Monday, September 12, 2016

Breakaway 2016: An Introduction

Last week on the blog, I had the pleasure of returning to the world of Star Trek (1966-1969) for the fiftieth anniversary of that landmark science fiction franchise.

This week, I get to devote space to my other perpetual outer space TV fascination: Space:1999 (1975-1977).

Created by Gerry and Sylvia Anderson, this classic sci-fi series concerns a nuclear accident on the lunar surface that sends Earth's moon -- and its station, Moonbase Alpha -- careening into a mind-blowing, galaxy spanning cosmic odyssey.

Space:1999 stars Martin Landau as Commander John Koenig, Barbara Bain as Dr. Helena Russell, Barry Morse as Professor Victor Bergman, and Catherine Schell as Maya, the Psychon shape-shifter.

The series' remarkable special effects are the creation of Brian Johnson, the magician behind such features as Alien (1979), and The Empire Strikes Back (1980), to name just two landmark credits. 

The writing on the series comes from the likes of Christopher Penfold, and my late mentor and friend, Johnny Byrne.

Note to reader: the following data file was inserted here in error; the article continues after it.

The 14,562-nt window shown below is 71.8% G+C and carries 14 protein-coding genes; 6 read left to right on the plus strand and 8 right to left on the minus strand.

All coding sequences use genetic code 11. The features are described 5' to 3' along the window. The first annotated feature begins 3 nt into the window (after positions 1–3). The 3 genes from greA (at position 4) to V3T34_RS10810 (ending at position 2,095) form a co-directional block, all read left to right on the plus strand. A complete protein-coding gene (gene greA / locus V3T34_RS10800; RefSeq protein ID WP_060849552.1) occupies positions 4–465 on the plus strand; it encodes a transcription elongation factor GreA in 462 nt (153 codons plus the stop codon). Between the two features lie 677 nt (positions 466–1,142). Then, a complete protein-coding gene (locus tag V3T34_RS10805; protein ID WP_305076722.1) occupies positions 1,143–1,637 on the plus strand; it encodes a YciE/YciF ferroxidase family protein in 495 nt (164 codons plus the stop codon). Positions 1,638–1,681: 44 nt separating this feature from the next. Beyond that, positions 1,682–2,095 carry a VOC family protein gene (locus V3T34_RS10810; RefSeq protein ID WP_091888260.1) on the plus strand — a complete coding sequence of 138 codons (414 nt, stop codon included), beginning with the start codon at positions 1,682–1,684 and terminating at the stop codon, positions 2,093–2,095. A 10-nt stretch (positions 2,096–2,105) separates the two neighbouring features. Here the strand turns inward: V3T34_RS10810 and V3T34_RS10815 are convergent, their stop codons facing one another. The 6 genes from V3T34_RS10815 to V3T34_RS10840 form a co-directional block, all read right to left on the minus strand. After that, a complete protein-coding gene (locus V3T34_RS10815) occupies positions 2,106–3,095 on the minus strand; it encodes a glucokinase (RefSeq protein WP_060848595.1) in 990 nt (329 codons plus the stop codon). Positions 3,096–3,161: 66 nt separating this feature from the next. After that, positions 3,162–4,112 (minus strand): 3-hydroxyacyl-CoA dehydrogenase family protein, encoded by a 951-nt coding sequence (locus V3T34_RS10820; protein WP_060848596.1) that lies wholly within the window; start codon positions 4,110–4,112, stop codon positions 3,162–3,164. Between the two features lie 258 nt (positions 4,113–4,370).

Space:1999 ran for just two years and forty eight episodes back in the mid-1970s -- and indeed, this is the fortieth anniversary of Year Two -- but the program nonetheless let an indelible impression on me for a number of reasons.

I first saw the series, on WPIX Channel 11 when I was just five years old.  The series' vision of the near future riveted my attention, in part because it seemed so plausible, so real. The production values still hold up beautifully today.

Secondly, Space:1999 serves as a great yin to Star Trek's yang, at least from a philosophical standpoint.

Star Trek is (delightfully) about brotherhood and optimism in the face of a diverse universe. The idea there is not to focus on the bigness of it all, but rather the ideas and values we can share -- in peaceful contact -- with alien life forms. There's something intimate and emotional about Star Trek's adventures. 

By contrast, Space:1999 is very much about the bigness of it all, and intentionally so.  

Outer space, in this series, is depicted as a terrifying and often incomprehensible mystery. Near Future Man (of the year 1999) is neither psychologically nor technologically equipped to deal with the sights, sounds, and mind-blowing encounters featured on the program.

Thus Space:1999 is about, really, the idea of man being launched into a world he is not ready for, and taking his first step there (or "stumble in the dark," to quote "Breakaway.")  The series was, is, and still remains, "mind-blowing" in its storytelling and imagination.